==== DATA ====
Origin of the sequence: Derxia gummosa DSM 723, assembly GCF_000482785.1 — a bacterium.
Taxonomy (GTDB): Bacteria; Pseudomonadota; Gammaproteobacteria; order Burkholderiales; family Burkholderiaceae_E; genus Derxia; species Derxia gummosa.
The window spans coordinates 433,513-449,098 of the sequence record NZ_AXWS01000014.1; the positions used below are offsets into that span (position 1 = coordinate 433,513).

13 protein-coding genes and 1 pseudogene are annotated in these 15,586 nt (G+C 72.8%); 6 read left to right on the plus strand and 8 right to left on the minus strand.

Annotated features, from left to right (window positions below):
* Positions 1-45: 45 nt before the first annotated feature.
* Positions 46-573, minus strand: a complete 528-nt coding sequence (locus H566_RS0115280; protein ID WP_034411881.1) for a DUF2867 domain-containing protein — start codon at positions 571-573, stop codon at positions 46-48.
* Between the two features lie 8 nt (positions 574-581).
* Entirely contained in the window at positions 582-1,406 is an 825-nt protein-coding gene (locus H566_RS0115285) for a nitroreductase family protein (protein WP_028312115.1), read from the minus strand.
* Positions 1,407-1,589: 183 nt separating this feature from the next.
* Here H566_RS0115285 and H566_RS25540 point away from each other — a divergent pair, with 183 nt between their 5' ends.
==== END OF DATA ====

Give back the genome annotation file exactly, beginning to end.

Origin of the sequence: Derxia gummosa DSM 723, assembly GCF_000482785.1 — a bacterium.
Taxonomy (GTDB): Bacteria; Pseudomonadota; Gammaproteobacteria; order Burkholderiales; family Burkholderiaceae_E; genus Derxia; species Derxia gummosa.
The window spans coordinates 433,513-449,098 of the sequence record NZ_AXWS01000014.1; the positions used below are offsets into that span (position 1 = coordinate 433,513).

13 protein-coding genes and 1 pseudogene are annotated in these 15,586 nt (G+C 72.8%); 6 read left to right on the plus strand and 8 right to left on the minus strand.

Annotated features, from left to right (window positions below):
* Positions 1-45: 45 nt before the first annotated feature.
* Positions 46-573, minus strand: a complete 528-nt coding sequence (locus H566_RS0115280; protein ID WP_034411881.1) for a DUF2867 domain-containing protein — start codon at positions 571-573, stop codon at positions 46-48.
* Between the two features lie 8 nt (positions 574-581).
* Entirely contained in the window at positions 582-1,406 is an 825-nt protein-coding gene (locus H566_RS0115285) for a nitroreductase family protein (protein WP_028312115.1), read from the minus strand.
* Positions 1,407-1,589: 183 nt separating this feature from the next.
* Here H566_RS0115285 and H566_RS25540 point away from each other — a divergent pair, with 183 nt between their 5' ends.